There seems to be a developing trend in these days of supply and demand to satisfy the “demand” for wildlife products by supplying them from a “ranched” situation. By that I mean species raised on what are essentially farms under controlled conditions to be able to be sold more cost-effectively onto the market. But for some species, ranching has been spun into the realm of conservation. Seductive as it might be to some, this has to be nipped in the bud.
There is nothing new about the concept of ranching really, we have been doing it for many thousands of years. What we think of as domestic animals like cows and pigs and sheep and goats and minks and rabbits and chickens and turkeys … you get the point….were all wild in the past and we developed the means of harvesting more efficiently by farming rather than having to run around hunting them. The farming trend has continued to lots of other species these days, just think of salmon and prawns and pheasants and quail and bison and reindeer and red deer.
Wildlife ranching is pervasive.
In the USA and South Africa and Kenya and Botswana and Zimbabwe and Zambia at least there is an established and/or growing trend to establish game ranches catering to the supply of wildlife for ungulate (and ostrich) trophy hunting and/or meat. In fact, game ranching (of herbivores) is seen as environmentally friendly since wildlife is not as destructive of vegetation as cows or goats. In addition, benefits accrue to the ranchers as the product can be sold for higher prices than domestic stock (a cow has yet to be displayed in any trophy room as far as I know), and needs less veterinary care as wildlife mostly shrugs off diseases like bluetongue, African horse sickness, theileriosis, trypanosomiasis, and foot-and mouth. Free-range and no hormones in the meat are an added incentive to the consumer.
But is wildlife ranching conservation?
So far so good. But there is an ugly side of wildlife ranching that has been raising its head. Some examples:
- To make up for the shortage of a wild tiger supply sadly exhausted by extensive poaching, there are many tiger breeding facilities these days in China. These tigers are not bred out of conservation concern, but rather for financial gain to supply the tiger bones or claws or whiskers or noses or whatever else excites the Asian traditional medicine market. Oh, and bears are also bred to supply a steady stream of bear gall bladder juice so important to remedy a variety of ills, and when the bears die, perhaps bear paws are sold to restaurants.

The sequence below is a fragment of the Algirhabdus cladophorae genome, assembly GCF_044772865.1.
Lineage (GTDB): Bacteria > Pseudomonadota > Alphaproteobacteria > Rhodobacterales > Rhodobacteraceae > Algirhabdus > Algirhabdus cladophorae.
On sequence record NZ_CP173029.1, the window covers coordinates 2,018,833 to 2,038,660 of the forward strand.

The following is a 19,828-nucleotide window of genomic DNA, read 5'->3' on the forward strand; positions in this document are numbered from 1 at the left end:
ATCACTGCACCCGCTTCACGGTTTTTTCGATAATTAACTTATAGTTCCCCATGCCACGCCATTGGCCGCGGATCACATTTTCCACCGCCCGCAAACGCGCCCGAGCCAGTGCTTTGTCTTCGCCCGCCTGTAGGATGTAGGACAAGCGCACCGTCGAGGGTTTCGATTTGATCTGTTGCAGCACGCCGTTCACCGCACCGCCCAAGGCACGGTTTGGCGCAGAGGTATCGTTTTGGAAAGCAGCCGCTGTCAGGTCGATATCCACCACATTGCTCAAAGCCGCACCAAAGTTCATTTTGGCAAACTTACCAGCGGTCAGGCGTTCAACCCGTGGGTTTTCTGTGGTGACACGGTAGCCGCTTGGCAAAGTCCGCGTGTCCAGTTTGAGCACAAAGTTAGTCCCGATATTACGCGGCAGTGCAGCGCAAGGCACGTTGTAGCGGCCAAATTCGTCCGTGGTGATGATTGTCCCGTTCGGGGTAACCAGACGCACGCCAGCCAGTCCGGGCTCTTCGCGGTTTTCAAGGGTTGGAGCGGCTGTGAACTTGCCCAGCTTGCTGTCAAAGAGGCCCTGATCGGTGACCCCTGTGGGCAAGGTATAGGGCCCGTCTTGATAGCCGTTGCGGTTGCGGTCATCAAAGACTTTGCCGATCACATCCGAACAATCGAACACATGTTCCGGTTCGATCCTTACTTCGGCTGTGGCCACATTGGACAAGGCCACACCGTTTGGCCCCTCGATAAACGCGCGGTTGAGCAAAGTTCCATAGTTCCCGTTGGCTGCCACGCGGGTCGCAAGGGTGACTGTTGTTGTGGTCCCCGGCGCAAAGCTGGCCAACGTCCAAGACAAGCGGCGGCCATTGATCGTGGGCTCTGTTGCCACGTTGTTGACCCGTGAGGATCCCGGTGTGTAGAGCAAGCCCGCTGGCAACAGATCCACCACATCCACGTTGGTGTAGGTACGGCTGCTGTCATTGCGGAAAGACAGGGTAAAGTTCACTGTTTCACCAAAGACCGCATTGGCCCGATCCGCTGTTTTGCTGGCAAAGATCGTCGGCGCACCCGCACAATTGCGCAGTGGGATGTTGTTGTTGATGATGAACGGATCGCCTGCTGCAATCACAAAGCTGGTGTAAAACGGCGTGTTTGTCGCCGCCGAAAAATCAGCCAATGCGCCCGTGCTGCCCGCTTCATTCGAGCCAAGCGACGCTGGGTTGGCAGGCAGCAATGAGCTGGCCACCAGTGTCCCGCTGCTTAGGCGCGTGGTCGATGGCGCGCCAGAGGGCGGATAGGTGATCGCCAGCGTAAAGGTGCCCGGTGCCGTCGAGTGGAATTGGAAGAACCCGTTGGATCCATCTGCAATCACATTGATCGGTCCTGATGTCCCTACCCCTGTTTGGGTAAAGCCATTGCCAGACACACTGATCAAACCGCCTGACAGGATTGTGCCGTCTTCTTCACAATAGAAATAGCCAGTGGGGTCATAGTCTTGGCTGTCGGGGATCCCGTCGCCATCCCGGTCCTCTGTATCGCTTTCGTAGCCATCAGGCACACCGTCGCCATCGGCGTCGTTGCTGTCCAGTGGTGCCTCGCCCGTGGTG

- To make up for the shortage of wild lions and the high cost of hunting the few that remain, South African breeders in particular have readily volunteered their services to offer canned lion hunts. Canned lion hunting is supposedly frowned upon by South African society, but perhaps they were too interested by watching re-runs of TV soaps to take action early. It seems prominent NGOs in SA were also watching TV rather than attending. Now there are over 4,000 lions in captive breeding programmes to supply the hunting trade. Canned lion hunting has not reduced the demand for wild lion hunting, but made cut-rate trophies available to those who cannot afford a high-priced safari. In another commercially valuable scheme, genetically aberrant “white lions” have been sold to hunters and zoos all over the world. To achieve a white lion from the very few individuals displaying the trait, breeding has to be highly selective, and thus all pure white lions are heavily inbred. Nobody seems to protest this artificial breeding.